Create CSS style sheets with UltraEdit’s built-in CSS style builder
UltraEdit and UEStudio include a very handy CSS style builder which can help you build your cascading style sheets quickly and easily. Below, we’ll look at using the style builder and its different options.
To invoke the CSS style builder, click the “Style Builder” button on the TOOLS toolbar (if you can’t see this toolbar, go to View -> Views/Lists -> Toolbars and select it.
The CSS style builder is divided into three parts based on properties; background styles, font/text styles, and edge/positioning styles. To access these, click the buttons in the upper right area of the style builder as shown in the screenshot below.
Below, we will look at all of the available CSS styles amd values in the CSS style builder. However, if at any time you want to add your selected styles into the active file, you can do so by making sure “Editor” is selected in the dropdown on the lower left. Alternatively, you can select “Clipboard” to send your CSS style selections to the clipboard instead of the active file. Also, many fields include a “Reset” button to clear out values that have been already been input.
The CSS style builder will attempt to consolidate your styles to as little code as possible, keeping your stylesheet smaller in size. Checking the “Expanded” option will prevent this and assign each value to its own property, instead of consolidating multiple properties to one value. For instance, with this option checked, the following code:
Checking the “Lower Case” option will ensure that all values/properties inserted into your document are lower case.
Checking the “Use Quotes” option will enclose your inserted values in double-quotes, which are required when inserting inline styles via an HTML “style” attribute inside of a tag.
To add a background style to your cascading style sheet, click the “Background” button at the top right.
The top color option allows you to select a background color for your style; several CSS-supported colors are listed by name in the dropdown box. You can also click the “…” button to invoke a Windows color picker to choose a custom color; the hexadecimal equivalent will be inserted.
The image field allows you to type or browse to the path of an image that you would like to use in this style. Tiling allows you to set the background image to tile vertically or horizontally or disable it completely, Scrolling will allow you to enable or disable the scrolling of the background image when a user scrolls the page in the browser; if you disable scrolling, the background image will be fixed and will not move regardless of where the user scrolls the rendered HTML document.
Finally, the position options allow you to set vertical and horizontal offsets for your background image. The dropdowns allow you to select the units of measurement for this offset (percentage, pixels, ems, etc.).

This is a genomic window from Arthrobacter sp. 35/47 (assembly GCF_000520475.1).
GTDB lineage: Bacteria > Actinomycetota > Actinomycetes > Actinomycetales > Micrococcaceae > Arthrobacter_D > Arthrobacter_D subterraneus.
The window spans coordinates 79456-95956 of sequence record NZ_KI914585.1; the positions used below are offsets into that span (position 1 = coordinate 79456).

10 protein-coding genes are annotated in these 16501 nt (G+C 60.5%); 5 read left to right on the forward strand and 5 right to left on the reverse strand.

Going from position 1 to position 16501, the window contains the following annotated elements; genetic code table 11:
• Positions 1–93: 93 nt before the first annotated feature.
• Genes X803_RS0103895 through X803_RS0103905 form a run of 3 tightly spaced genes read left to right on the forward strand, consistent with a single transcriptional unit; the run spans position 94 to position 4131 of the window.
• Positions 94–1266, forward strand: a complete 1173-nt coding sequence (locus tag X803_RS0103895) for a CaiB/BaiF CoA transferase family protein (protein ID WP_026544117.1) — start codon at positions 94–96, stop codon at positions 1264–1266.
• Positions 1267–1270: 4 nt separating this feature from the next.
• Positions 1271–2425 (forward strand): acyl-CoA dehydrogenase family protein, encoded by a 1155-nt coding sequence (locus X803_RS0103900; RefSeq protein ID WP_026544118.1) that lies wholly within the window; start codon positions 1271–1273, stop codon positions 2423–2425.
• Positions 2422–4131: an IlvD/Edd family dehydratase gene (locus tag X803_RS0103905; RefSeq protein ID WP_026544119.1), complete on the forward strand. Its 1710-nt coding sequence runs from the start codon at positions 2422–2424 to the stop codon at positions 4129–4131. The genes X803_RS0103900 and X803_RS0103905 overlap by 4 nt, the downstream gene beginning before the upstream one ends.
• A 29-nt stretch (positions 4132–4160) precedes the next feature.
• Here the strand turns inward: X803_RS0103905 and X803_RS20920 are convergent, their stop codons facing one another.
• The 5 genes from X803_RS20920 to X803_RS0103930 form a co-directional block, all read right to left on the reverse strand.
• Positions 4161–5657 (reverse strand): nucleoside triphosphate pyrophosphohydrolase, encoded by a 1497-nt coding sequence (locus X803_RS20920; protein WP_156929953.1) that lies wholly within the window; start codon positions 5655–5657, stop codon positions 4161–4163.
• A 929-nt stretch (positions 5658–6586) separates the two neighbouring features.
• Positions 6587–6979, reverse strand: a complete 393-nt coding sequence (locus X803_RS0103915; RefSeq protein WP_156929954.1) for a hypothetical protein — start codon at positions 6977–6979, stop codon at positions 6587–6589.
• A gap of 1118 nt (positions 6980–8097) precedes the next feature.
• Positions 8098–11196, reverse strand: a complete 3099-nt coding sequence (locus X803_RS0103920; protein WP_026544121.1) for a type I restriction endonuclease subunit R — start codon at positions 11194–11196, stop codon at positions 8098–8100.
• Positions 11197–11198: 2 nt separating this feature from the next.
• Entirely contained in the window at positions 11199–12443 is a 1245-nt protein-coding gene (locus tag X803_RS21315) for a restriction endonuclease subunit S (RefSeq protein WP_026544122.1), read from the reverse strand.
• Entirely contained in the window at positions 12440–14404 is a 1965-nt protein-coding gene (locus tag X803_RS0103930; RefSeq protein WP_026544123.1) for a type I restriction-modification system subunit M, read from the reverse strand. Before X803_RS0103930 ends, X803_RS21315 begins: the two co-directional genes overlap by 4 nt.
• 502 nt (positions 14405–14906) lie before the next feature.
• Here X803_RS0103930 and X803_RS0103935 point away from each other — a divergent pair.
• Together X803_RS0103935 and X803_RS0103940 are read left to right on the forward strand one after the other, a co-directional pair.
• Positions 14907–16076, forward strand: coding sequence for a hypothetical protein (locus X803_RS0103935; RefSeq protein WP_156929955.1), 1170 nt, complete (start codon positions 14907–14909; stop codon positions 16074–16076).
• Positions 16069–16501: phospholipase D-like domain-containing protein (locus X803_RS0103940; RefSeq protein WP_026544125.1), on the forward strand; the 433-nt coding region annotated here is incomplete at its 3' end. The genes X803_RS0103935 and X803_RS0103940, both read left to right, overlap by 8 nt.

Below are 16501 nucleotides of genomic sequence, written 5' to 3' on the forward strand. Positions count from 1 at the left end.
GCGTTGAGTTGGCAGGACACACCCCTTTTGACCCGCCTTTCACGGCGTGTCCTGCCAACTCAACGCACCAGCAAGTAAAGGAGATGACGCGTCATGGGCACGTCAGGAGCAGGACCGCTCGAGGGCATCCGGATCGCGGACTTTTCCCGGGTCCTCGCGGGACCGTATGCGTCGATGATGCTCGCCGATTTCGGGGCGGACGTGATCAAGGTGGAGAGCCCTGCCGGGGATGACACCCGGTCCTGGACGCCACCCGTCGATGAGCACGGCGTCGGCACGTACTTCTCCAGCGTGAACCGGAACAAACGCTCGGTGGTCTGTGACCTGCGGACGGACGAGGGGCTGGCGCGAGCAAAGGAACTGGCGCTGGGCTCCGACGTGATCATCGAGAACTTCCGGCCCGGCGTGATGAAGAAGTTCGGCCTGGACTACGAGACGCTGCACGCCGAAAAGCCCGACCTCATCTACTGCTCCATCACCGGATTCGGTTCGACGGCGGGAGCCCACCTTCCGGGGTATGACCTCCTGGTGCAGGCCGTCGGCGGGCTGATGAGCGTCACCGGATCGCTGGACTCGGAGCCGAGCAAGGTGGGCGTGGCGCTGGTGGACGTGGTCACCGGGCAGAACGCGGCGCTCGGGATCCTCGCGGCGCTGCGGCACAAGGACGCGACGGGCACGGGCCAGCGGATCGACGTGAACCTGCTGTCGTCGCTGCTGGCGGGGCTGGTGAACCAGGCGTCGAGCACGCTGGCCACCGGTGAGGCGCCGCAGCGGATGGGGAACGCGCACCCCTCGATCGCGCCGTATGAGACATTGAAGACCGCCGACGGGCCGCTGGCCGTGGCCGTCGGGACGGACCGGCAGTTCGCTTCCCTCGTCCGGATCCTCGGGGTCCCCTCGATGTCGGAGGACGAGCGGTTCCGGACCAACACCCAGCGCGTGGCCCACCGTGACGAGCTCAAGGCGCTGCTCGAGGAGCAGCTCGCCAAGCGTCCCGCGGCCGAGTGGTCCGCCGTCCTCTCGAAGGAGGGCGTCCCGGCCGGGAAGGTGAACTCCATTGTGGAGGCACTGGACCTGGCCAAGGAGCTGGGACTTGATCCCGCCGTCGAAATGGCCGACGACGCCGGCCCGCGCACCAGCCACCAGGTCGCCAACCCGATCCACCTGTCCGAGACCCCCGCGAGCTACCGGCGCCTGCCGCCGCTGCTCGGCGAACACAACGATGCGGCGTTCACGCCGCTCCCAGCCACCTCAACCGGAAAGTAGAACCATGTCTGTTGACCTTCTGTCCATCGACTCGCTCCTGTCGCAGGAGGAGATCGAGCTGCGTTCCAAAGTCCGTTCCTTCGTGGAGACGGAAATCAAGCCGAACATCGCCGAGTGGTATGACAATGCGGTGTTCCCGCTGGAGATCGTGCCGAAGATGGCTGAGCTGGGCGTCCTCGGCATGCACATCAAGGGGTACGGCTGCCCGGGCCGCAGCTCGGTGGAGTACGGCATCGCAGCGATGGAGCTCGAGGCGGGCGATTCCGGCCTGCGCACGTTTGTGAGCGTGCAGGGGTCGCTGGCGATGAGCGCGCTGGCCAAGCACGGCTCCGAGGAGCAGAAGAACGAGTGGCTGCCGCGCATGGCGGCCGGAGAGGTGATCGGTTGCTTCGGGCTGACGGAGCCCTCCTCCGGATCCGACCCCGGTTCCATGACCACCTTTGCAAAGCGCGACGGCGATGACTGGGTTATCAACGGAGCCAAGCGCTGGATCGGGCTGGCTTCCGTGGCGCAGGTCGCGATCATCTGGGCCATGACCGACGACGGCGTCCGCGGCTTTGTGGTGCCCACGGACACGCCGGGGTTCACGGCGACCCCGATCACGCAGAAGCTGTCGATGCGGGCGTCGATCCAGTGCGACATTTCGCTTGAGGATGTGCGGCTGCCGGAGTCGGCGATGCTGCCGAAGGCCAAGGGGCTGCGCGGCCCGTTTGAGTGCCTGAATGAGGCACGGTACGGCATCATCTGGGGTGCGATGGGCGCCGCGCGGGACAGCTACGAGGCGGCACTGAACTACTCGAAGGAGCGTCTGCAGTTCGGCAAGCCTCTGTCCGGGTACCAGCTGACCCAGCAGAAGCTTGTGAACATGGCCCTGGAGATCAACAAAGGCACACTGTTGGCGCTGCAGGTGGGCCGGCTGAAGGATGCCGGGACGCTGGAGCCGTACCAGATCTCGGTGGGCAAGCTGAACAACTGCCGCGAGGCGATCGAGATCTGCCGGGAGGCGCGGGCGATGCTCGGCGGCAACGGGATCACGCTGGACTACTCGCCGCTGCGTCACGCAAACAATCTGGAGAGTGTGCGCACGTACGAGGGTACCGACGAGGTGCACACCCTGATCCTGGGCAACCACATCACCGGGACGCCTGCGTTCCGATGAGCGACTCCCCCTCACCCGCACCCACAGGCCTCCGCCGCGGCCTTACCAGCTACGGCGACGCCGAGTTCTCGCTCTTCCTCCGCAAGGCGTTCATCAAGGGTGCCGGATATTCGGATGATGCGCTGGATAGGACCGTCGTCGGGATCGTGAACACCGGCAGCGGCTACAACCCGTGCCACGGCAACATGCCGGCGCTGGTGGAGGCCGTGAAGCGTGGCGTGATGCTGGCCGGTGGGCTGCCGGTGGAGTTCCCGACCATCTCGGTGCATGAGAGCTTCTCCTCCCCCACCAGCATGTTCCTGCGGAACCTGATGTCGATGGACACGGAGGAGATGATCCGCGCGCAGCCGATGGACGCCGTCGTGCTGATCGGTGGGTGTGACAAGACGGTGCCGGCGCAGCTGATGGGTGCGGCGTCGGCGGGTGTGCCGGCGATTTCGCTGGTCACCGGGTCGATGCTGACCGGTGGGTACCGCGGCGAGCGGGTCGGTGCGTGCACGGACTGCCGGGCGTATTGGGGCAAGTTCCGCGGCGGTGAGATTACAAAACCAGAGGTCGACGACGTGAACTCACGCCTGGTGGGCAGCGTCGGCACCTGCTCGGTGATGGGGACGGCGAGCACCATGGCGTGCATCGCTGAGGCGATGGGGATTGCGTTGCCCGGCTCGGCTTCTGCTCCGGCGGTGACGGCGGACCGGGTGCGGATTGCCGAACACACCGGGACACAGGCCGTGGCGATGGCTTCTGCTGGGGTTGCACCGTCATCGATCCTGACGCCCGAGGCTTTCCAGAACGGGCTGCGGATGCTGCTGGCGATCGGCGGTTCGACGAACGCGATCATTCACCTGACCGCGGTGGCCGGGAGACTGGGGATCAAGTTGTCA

To access the font/text styles, click the “Font / Text” button. You’ll see several options for styling fonts here.
The system font option allows you to set a font for your style based on the system’s (brower’s) font settings for captions, icons, menus, etc. The font family option and the next several options under it allow you to set the font styling for your style, including the color, bold/italic, size, etc.
Beneath the font styling options are the formatting options for text, including indentation, alignment, decoration, and capitalization.
Styling edge / positioning
You can see the edge and positioning styles (including margins and padding) by clicking the “Edges / Pos” button in the style builder. You can set both the margin and padding of your style by entering values into these text fields and selecting the appropriate unit of measurement. Usually, either pixels, ems, or percentage is used as the unit of measurement with cascading style sheets.
Note: to undertand how CSS margin and padding work together, and how they may be used on different HTML elements, you may want to visit the following link which describes the CSS box model:
The “Position” options near the middle of the dialog allow you to configure how your style is positioned (if at all). Usually the positioning mode is set to either relative or absolute. Remember, relative-positioned elements will be offset (based on the position values you provide) from where they would have been normally positioned in the flow of the document, while absolute-positioned elements will be offset (based on the position values you provide) from the element’s containing element. Positioning can be set as an offset from the top and left.
The z-index property allows you to specify how an element is “layered” on a page; in other words, if two elements positioned by CSS overlap, the element styled with the greater z-index will be positioned on top of the other.
You can also set the width and height of your CSS style under the “Position” options. Width and height can only be used on block-level elements, and not inline elements like <span>.
Finally, you can set page breaks for your style at the bottom of this dialog. These are used for printing and won’t affect the browser display of the document. More information on setting page breaks for printing with CSS is available here: